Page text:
Drive Genius 3
Prosoft Engineering, www.prosoftengineering.com
Fast; efficient; nice interface; works with Bootcamp
Many utilities overlap with Disk Utility (included with OS X)
US$99 (about $107); boot DVD download US$5 (about $5.50)
There are three main schools of thought when it comes to tweaking a Mac. One group prefers to leave well enough alone, the second is like the first but sees the release of an operating system upgrade as an opportunity to do a ‘clean install’ of the new OS and all their applications, while the third contains the perpetual tweakers; those who like to perform routine maintenance.
Mac users definitely don’t see eye-to-eye over the need to perform tasks like defragmentation, volume space recovery and the like, but if you’re in the third group then Drive Genius 3 was made for you.
Like its top-selling predecessors, DG3 can defragment your hard drive’s contents, repartition drives ‘on the fly’, repair and rebuild, securely erase data, clone your drive, perform benchmarks and more.
This version now runs in 64-bit mode and offers support for RAID drives. The Defrag feature has also been improved, giving more information and combining all the fragmented data into one block. Along with some of the other utilities, it even works on Bootcamp partitions.
The Repartition utility now lets you add, hide, expand or shrink OS X partitions; Scan gives you real-time block scanning and read/write stress tests; and there are now email notifications of task completion.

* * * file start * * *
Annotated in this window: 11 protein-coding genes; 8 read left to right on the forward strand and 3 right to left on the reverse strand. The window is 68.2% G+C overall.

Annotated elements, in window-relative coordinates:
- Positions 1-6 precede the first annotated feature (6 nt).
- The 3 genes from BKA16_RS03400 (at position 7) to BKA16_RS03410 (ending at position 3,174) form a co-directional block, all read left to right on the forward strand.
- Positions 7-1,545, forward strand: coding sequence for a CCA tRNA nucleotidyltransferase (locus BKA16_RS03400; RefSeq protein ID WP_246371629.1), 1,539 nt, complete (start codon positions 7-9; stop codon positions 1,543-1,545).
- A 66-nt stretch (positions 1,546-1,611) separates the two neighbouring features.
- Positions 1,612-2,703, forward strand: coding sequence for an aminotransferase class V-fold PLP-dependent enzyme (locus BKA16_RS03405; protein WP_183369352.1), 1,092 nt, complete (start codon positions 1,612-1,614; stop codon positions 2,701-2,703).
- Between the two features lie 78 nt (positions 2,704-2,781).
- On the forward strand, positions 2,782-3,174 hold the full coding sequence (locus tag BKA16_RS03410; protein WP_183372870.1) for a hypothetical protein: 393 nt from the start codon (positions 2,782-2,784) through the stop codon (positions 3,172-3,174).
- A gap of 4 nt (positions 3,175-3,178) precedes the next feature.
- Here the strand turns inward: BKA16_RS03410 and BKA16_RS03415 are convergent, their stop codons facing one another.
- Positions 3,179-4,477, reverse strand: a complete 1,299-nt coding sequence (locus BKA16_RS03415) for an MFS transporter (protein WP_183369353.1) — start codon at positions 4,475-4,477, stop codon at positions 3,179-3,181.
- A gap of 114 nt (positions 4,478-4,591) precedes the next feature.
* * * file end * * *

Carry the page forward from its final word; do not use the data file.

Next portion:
But one of the most important new features for tweakers is DrivePulse, which continually monitors the health of your drive and alerts you to issues which may become a problem.
Most of these utilities can only be run on a disk you haven’t booted from; if you want to work on your primary drive you’ll need to boot from a Drive Genius 3 DVD.
Australian Macworld’s buying advice
Drive Genius 3 works efficiently and fast (considering the amount of data we all accumulate these days), and my fairly new MacBook Pro was feeling the benefits after just a few hours. Even a simple DriveSlim check for unnecessary Universal Binaries detected and erased 1.29GB of PowerPC binaries within 20 minutes. The interface is great as well. C
This review originally appeared in the August issue of Australian Macworld magazine.